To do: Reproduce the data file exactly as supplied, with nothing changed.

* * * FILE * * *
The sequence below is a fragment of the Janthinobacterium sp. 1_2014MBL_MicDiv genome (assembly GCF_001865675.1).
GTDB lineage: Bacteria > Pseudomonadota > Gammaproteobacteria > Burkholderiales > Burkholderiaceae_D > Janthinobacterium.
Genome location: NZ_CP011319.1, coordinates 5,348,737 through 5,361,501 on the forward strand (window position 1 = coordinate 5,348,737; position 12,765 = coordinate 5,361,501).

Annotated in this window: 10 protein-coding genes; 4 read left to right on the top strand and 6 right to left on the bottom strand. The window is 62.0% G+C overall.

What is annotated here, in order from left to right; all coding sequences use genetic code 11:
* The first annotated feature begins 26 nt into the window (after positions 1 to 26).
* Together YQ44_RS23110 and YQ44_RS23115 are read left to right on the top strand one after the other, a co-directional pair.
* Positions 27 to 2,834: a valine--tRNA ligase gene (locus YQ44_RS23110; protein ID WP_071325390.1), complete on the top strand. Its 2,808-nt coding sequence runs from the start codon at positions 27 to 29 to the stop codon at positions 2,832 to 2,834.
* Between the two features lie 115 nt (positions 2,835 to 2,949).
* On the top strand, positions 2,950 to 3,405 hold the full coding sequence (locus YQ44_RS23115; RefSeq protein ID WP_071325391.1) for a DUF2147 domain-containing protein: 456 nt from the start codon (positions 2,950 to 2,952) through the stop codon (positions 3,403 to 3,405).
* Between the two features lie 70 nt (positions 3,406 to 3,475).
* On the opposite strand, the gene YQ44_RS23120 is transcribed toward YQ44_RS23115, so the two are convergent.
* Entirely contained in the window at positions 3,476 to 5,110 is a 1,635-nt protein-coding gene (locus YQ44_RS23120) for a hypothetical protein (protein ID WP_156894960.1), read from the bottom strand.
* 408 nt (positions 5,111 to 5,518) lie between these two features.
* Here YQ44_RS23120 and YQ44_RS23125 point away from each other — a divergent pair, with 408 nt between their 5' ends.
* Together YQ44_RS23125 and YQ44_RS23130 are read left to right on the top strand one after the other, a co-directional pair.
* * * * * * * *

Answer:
The sequence below is a fragment of the Janthinobacterium sp. 1_2014MBL_MicDiv genome (assembly GCF_001865675.1).
GTDB lineage: Bacteria > Pseudomonadota > Gammaproteobacteria > Burkholderiales > Burkholderiaceae_D > Janthinobacterium.
Genome location: NZ_CP011319.1, coordinates 5,348,737 through 5,361,501 on the forward strand (window position 1 = coordinate 5,348,737; position 12,765 = coordinate 5,361,501).

Annotated in this window: 10 protein-coding genes; 4 read left to right on the top strand and 6 right to left on the bottom strand. The window is 62.0% G+C overall.

What is annotated here, in order from left to right; all coding sequences use genetic code 11:
* The first annotated feature begins 26 nt into the window (after positions 1 to 26).
* Together YQ44_RS23110 and YQ44_RS23115 are read left to right on the top strand one after the other, a co-directional pair.
* Positions 27 to 2,834: a valine--tRNA ligase gene (locus YQ44_RS23110; protein ID WP_071325390.1), complete on the top strand. Its 2,808-nt coding sequence runs from the start codon at positions 27 to 29 to the stop codon at positions 2,832 to 2,834.
* Between the two features lie 115 nt (positions 2,835 to 2,949).
* On the top strand, positions 2,950 to 3,405 hold the full coding sequence (locus YQ44_RS23115; RefSeq protein ID WP_071325391.1) for a DUF2147 domain-containing protein: 456 nt from the start codon (positions 2,950 to 2,952) through the stop codon (positions 3,403 to 3,405).
* Between the two features lie 70 nt (positions 3,406 to 3,475).
* On the opposite strand, the gene YQ44_RS23120 is transcribed toward YQ44_RS23115, so the two are convergent.
* Entirely contained in the window at positions 3,476 to 5,110 is a 1,635-nt protein-coding gene (locus YQ44_RS23120) for a hypothetical protein (protein ID WP_156894960.1), read from the bottom strand.
* 408 nt (positions 5,111 to 5,518) lie between these two features.
* Here YQ44_RS23120 and YQ44_RS23125 point away from each other — a divergent pair, with 408 nt between their 5' ends.
* Together YQ44_RS23125 and YQ44_RS23130 are read left to right on the top strand one after the other, a co-directional pair.